World History 1 87 - 6.2 Ancient Greece

By the end of this section, you will be able to:

  • Identify the historical factors that shaped the development of the Greek city-state
  • Describe the evolution of the political, economic, and social systems of Athens and Sparta
  • Discuss the alliances and hostilities among the Greek city-states during the Classical period
  • Identify the major accomplishments of Ancient Greek philosophy, literature, and art

In the centuries following the collapse of the Bronze Age Mycenaean kingdoms around 1100 BCE, a dynamic new culture evolved in Iron Age Greece and the Aegean region. During this period, the Greek city-states developed innovative consensual governments. Free adult males participated in their own governance and voted to create laws and impose taxes. This system of government contrasted with the earlier monarchies of the ancient Near East, in which rulers claimed to govern their subjects through the will of the gods.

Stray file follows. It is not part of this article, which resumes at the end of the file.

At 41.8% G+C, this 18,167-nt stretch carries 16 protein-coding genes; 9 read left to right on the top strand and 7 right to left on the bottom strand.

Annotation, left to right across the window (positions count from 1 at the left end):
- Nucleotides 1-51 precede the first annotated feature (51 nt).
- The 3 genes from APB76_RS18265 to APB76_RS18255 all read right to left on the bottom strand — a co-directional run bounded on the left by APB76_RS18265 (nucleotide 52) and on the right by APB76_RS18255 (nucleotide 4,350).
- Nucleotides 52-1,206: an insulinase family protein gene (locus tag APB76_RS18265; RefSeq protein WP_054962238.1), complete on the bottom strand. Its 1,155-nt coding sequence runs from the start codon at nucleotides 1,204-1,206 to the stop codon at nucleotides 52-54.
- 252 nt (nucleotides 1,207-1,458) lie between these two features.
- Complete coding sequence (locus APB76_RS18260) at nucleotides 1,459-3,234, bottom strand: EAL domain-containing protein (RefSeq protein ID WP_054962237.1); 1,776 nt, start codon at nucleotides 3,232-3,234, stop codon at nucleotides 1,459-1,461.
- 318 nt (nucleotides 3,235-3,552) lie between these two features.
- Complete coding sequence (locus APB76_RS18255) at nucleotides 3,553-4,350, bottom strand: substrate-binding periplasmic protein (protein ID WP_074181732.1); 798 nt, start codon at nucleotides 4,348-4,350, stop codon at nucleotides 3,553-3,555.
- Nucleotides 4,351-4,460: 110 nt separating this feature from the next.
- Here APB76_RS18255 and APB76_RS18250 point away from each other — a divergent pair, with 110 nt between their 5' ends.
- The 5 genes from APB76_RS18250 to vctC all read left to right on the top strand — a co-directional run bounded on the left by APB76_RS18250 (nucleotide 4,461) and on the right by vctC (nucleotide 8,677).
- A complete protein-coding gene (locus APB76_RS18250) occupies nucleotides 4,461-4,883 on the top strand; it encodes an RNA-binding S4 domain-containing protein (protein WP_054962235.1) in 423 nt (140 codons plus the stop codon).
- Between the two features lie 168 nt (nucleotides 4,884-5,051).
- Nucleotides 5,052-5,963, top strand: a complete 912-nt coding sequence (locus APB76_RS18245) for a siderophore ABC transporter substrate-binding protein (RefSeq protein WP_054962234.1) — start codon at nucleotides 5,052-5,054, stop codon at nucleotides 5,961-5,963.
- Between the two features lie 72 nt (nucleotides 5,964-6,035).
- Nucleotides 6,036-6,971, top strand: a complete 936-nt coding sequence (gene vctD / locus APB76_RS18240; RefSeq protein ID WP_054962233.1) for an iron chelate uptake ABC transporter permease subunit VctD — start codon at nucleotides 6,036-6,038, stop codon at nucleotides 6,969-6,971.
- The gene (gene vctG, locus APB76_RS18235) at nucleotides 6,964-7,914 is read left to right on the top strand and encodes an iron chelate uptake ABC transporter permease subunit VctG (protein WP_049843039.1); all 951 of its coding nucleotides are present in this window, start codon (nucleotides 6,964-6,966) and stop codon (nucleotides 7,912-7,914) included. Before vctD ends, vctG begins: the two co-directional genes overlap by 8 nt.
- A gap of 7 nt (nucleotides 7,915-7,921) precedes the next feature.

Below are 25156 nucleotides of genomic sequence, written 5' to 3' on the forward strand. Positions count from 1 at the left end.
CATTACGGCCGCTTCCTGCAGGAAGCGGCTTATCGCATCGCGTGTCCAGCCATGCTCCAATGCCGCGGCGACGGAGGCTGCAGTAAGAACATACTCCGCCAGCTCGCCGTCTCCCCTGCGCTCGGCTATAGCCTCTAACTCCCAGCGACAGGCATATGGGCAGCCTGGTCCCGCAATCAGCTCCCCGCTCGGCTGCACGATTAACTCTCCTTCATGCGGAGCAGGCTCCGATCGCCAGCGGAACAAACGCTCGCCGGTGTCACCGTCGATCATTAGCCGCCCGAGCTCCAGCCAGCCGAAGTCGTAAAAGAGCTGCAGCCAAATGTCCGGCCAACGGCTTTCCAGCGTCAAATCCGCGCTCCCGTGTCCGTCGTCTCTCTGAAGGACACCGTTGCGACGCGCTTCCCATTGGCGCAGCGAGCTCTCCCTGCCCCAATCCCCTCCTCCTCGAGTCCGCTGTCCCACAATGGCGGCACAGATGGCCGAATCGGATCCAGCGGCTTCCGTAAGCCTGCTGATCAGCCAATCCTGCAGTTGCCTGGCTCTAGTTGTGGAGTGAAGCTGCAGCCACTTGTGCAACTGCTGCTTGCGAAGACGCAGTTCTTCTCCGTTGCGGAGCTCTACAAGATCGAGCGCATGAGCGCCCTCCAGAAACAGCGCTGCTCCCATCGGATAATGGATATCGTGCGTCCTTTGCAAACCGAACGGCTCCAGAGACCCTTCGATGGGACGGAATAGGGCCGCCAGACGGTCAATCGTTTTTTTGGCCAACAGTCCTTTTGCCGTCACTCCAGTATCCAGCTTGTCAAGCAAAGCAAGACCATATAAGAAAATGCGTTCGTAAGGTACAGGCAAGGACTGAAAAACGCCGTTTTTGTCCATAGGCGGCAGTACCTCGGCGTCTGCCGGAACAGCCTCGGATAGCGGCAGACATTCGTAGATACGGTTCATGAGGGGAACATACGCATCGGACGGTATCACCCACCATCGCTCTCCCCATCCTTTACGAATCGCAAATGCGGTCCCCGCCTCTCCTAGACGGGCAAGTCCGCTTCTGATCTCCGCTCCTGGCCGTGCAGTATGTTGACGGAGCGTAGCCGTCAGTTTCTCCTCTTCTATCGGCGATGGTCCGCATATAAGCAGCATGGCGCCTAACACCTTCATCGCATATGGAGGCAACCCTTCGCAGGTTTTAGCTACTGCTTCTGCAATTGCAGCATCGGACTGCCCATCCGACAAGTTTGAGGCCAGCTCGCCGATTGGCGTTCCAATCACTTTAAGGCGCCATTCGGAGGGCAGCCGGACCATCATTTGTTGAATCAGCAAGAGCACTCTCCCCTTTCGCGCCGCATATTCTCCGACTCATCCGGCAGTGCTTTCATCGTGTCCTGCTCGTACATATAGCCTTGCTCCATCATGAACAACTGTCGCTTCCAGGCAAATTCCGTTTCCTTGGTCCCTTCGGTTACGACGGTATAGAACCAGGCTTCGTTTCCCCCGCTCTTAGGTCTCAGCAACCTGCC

The degree of political participation in the Greek city-states varied from monarchy and oligarchy, or government by a small group of wealthy elites, to democracy, literally “rule by the people,” a broader-based participation that eventually included both rich and poor adult males. These systems influenced Ancient Roman and European political thought through the centuries. The Greek Classical period (500–323 BCE) witnessed constant warfare among rival city-states, yet it was marked by the creation of enduring works of literature and art that inspired centuries of European artists and writers. Greek philosophers also subjected the human condition and the natural world to rational analysis, rejecting traditional beliefs and sacred myths.

This lesson has no exercises.

The content of this course has been taken from the free World History, Volume 1: to 1500 textbook by Openstax